Bubble Vortices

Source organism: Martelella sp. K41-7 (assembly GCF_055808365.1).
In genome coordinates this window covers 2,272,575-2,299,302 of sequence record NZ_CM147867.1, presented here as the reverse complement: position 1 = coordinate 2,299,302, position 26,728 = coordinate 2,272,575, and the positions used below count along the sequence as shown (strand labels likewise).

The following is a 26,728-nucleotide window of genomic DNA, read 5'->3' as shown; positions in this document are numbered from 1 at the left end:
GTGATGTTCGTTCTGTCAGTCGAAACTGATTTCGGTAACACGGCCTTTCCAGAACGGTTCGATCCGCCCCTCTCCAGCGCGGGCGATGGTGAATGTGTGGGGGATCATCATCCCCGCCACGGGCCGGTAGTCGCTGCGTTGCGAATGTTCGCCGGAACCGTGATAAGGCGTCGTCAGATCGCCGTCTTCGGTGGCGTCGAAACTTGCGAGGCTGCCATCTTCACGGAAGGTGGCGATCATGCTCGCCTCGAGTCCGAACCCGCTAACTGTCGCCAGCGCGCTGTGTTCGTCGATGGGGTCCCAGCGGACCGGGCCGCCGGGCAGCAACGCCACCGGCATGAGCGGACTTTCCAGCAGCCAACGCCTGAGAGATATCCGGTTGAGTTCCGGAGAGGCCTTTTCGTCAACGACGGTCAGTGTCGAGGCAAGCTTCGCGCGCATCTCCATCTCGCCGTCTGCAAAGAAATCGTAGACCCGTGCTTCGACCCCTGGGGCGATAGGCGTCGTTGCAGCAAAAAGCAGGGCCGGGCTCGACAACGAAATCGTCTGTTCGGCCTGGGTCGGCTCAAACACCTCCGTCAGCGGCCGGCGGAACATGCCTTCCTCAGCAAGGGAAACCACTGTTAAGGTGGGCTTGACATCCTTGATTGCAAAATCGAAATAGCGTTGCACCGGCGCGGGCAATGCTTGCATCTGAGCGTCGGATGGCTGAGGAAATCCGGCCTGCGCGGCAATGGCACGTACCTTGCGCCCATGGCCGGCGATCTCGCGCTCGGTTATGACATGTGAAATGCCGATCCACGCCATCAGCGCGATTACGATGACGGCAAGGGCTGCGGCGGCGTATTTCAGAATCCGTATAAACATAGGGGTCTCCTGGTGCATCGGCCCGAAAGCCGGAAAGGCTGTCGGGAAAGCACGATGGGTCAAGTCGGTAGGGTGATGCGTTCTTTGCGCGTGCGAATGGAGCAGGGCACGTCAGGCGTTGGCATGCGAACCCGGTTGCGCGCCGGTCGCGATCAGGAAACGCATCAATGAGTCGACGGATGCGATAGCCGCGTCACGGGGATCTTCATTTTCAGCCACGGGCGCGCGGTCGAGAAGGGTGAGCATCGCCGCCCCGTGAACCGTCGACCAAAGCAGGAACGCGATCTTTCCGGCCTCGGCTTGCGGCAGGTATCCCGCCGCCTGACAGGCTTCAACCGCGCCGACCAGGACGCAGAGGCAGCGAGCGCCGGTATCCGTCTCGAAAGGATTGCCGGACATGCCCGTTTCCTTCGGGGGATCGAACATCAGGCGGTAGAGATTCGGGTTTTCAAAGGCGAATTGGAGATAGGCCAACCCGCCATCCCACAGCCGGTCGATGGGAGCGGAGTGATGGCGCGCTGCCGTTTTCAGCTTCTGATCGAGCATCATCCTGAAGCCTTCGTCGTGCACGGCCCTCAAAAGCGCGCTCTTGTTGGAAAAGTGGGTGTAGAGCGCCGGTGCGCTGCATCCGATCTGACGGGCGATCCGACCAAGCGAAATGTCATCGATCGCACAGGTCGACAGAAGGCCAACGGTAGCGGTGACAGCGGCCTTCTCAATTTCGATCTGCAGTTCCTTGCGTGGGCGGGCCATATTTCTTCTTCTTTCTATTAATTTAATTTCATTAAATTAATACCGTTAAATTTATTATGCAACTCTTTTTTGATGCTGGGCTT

Vortices appear in scales both large and small, from your shower and the flap of an insect’s wing to cyclones and massive storms on other planets. Especially with these large-scale vortices, it can be difficult to understand the factors that affect their trajectories and intensities over time. Here researchers have studied the vortices produced on a heated half bubble for clues as to their long-term behavior. Heating the base of the bubble creates large thermal plumes which rise and generate large vortices, like the one seen above, on the bubble’s surface. Researchers observed the behavior of the vortices with and without rotation of the bubble. They found that rotating bubbles favored vortices near the polar latitudes of the bubble, just as planets like the Earth and Saturn have long-lived polar vortices. They also found that the intensification of both bubble vortices and hurricanes was reasonably captured by a single time constant, which may lead to better predictions of storm behaviors. Their latest paper is freely available here. (Image credit: H. Kellay et al.; research credit: T. Meuel et al.; via io9)

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